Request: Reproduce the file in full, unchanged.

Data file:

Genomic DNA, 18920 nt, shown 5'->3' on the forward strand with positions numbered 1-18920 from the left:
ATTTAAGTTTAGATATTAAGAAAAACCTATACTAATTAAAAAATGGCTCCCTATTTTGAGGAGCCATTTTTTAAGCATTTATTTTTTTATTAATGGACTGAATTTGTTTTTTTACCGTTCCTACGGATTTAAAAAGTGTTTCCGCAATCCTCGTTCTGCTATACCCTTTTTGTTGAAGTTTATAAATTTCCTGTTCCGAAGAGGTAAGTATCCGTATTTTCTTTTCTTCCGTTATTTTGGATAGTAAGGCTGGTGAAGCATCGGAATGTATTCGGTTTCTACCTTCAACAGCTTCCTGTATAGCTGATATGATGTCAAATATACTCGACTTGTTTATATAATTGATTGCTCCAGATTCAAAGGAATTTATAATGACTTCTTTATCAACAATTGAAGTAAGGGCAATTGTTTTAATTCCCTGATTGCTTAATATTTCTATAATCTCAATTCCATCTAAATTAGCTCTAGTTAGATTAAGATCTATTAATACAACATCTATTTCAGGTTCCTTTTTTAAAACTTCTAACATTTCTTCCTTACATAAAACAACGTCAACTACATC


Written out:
Genomic DNA, 18920 nt, shown 5'->3' on the forward strand with positions numbered 1-18920 from the left:
ATTTAAGTTTAGATATTAAGAAAAACCTATACTAATTAAAAAATGGCTCCCTATTTTGAGGAGCCATTTTTTAAGCATTTATTTTTTTATTAATGGACTGAATTTGTTTTTTTACCGTTCCTACGGATTTAAAAAGTGTTTCCGCAATCCTCGTTCTGCTATACCCTTTTTGTTGAAGTTTATAAATTTCCTGTTCCGAAGAGGTAAGTATCCGTATTTTCTTTTCTTCCGTTATTTTGGATAGTAAGGCTGGTGAAGCATCGGAATGTATTCGGTTTCTACCTTCAACAGCTTCCTGTATAGCTGATATGATGTCAAATATACTCGACTTGTTTATATAATTGATTGCTCCAGATTCAAAGGAATTTATAATGACTTCTTTATCAACAATTGAAGTAAGGGCAATTGTTTTAATTCCCTGATTGCTTAATATTTCTATAATCTCAATTCCATCTAAATTAGCTCTAGTTAGATTAAGATCTATTAATACAACATCTATTTCAGGTTCCTTTTTTAAAACTTCTAACATTTCTTCCTTACATAAAACAACGTCAACTACATC